A Warm Welcome, Congratulations, a Road Trip and the AVA Conference.

A Warm Welcome, Congratulations, a Road Trip and the AVA Conference. Welcome to our newest Vets1Laser users : Bomaderry Veterinary Hospital & Four Paws Rebab Centre.

Congratulations also to Dr David Challen for celebrating his 2nd anniversary of using our Vets1laser machine by purchasing an additional machine to deal with the increased demand from his successful implementation of Laser/PBM therapy into his veterinary practice.

Road Trip. We will also be installing our laser therapy machines into some Canberra and Newcastle area clinics next month and are more than happy to call past your practice for an onsite demonstration if any veterinary teams in those areas is interested is being upskilled on all things Laser/PBM.

Our Vets1laser veterinarians are also available to provide virtual demos most days.

Onsite demonstrations elsewhere may also be organised depending on location.

AVA Conference. Next week our Vets will also be at the Melbourne Conference 27-31st on Stand 45, so make sure to drop past the stand to chat with Dr Aine Seavers and Dr Mark Weingarth.

Kudos to waterwalkies for committing to a Laser Safe Work Zone

When it comes to Laser/pbm therapy-All That Glitters is Not Good.

Top marks to the team at waterwalkies and their detailed commitment to creating a Laser Safety Zone for their treatment sessions. It has been a joy to train this team of focused professionals to implement laser/pbm therapy into their treatment sessions. You don’t have to know much about laser safety to see the quantum safety differences in waterwalkies setup compared to so many other laser therapy images posted on various social media. https://lnkd.in/dPUvXcrm

IS THERE AN OPTIMAL TIME TO DO LASER/PBM THERAPY SESSIONS

Yes, there is an Optimal Time: Mornings.

However, that doesn’t mean that Laser/PBM therapy sessions scheduled for other times of the day won’t work. You will get efficacy from PBM applied any time of the day so continue to schedule appointment times as it suits you and the client.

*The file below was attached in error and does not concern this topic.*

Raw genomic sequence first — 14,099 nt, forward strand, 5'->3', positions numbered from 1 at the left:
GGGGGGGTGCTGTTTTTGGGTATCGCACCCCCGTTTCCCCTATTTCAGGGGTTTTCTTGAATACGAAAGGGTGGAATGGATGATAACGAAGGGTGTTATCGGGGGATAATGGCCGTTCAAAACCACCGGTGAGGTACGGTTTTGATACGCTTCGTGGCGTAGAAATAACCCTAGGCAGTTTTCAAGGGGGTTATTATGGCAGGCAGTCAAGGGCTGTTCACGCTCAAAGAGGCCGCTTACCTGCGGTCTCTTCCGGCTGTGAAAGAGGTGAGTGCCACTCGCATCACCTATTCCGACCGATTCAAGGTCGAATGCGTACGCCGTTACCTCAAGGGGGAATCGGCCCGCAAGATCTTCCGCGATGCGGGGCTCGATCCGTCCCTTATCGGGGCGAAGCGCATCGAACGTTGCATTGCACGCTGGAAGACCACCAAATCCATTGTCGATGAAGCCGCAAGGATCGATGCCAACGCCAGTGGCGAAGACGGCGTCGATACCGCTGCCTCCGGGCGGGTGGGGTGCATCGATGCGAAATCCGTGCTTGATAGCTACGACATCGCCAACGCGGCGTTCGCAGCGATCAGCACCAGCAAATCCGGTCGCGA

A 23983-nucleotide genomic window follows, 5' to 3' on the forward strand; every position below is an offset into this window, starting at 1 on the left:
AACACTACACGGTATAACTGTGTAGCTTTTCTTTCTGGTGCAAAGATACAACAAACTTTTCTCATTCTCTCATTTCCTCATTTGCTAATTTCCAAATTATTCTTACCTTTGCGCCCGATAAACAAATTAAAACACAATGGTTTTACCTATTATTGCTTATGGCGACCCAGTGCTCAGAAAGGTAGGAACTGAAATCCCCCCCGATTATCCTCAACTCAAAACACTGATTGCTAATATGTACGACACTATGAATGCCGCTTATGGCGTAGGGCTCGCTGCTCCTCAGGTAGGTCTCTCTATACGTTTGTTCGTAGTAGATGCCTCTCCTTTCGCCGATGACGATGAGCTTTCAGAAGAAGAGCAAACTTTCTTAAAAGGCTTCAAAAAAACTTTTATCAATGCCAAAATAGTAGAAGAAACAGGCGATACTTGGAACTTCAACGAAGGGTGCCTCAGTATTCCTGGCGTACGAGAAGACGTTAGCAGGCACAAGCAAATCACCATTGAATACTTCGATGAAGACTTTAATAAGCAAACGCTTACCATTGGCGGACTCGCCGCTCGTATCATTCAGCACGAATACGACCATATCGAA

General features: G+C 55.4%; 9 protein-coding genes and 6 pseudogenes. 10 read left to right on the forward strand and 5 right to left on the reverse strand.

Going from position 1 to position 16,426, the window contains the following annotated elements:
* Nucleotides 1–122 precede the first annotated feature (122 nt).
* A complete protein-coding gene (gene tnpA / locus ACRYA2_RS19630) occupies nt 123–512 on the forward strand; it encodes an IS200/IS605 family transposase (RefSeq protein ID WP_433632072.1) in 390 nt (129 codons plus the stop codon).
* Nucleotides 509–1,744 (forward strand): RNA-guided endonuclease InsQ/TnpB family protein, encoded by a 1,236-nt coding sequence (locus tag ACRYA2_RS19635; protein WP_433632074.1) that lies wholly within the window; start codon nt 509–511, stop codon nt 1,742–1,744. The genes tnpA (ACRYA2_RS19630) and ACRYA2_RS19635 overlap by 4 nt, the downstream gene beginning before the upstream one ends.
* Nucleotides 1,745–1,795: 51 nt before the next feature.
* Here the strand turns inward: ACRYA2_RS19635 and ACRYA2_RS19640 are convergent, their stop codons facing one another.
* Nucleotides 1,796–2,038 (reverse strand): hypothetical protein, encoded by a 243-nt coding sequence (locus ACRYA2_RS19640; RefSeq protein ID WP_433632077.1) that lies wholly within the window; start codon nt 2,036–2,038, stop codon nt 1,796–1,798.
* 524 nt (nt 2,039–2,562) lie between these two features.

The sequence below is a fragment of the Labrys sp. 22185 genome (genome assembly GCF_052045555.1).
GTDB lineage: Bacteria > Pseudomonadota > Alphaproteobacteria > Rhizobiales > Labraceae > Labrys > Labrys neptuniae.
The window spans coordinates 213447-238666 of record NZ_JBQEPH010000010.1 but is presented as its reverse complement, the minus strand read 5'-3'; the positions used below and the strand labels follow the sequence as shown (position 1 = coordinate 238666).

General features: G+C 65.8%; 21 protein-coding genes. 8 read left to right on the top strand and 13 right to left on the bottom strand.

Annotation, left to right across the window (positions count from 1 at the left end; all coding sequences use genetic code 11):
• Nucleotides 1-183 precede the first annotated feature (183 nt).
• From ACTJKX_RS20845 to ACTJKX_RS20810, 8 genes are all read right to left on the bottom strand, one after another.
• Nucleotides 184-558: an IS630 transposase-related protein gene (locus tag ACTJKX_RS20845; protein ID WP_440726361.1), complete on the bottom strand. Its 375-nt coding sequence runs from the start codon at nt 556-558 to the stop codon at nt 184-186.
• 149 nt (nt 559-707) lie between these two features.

However, if you have the luxury of booking treatment sessions in a Morning slot, then do so in preference for two particular reasons.

                1)Morning sessions are preferred if this is the First time the animal is having laser. This is simply so as to have the full working day to find out if this particular patient gets a strong ergogenic response to the treatment.

If so then that animal will be a bundle of energy and sleep will be the last thing on their mind. This means the pet and the owner might very well have a sleepless night if the pet decides come bedtime, that it is still time to play and play and not sleep. 

Therefore on the occasions that you can’t schedule a morning appointment, be sure to cheerfully alert the client that the pet could be active for longer than normal. Most clients if prewarned are then fine if they are up all night with a super active happy pet. 

This ergogenic effect doesn’t always occur, some animals in fact are the opposite and want to sleep around the clock. Again clients should be pre-warned that this can happen so that they don’t panic after hours at a pet who just wants to stay curled up in bed after a laser treatment.

                2) Mitochondria are ‘Morning’ Workers.

Mitochondria are the main targets for Red-NIR wavelengths so it makes sense to treat when the target is most responsive. Some studies indicate that early morning, or at a minimum within 8 hours of awakening, is the time when mitochondria have spare capacity and are most sensitive to having improvements in the function of cytochrome C complex and ATP production. 

At the start of the day, ATP levels are high which results in a homeostatic reduction in complex activity as demand is low, with mitochondria only needed to top up the system which has not been drained by previous activity. Later when respiration increases, complex activity is elevated as ATP levels declined due to consumption. Mitochondria later in the day have reduced spare capacity to respond as daily activity has increased their workload.

 So where possible-Choose Morning Treatment Times.

Kyra

Comment on Canine Degenerative Myelopathy Paper

Hi Everyone.

I have had a few people ask me my opinion on the Dr Lisa Miller’s paper on PBM for Canine Degenerative Myelopathy.

The paper, one of many reviewed by Drs Millis & Bergh, was given this accurate if rather terse summary: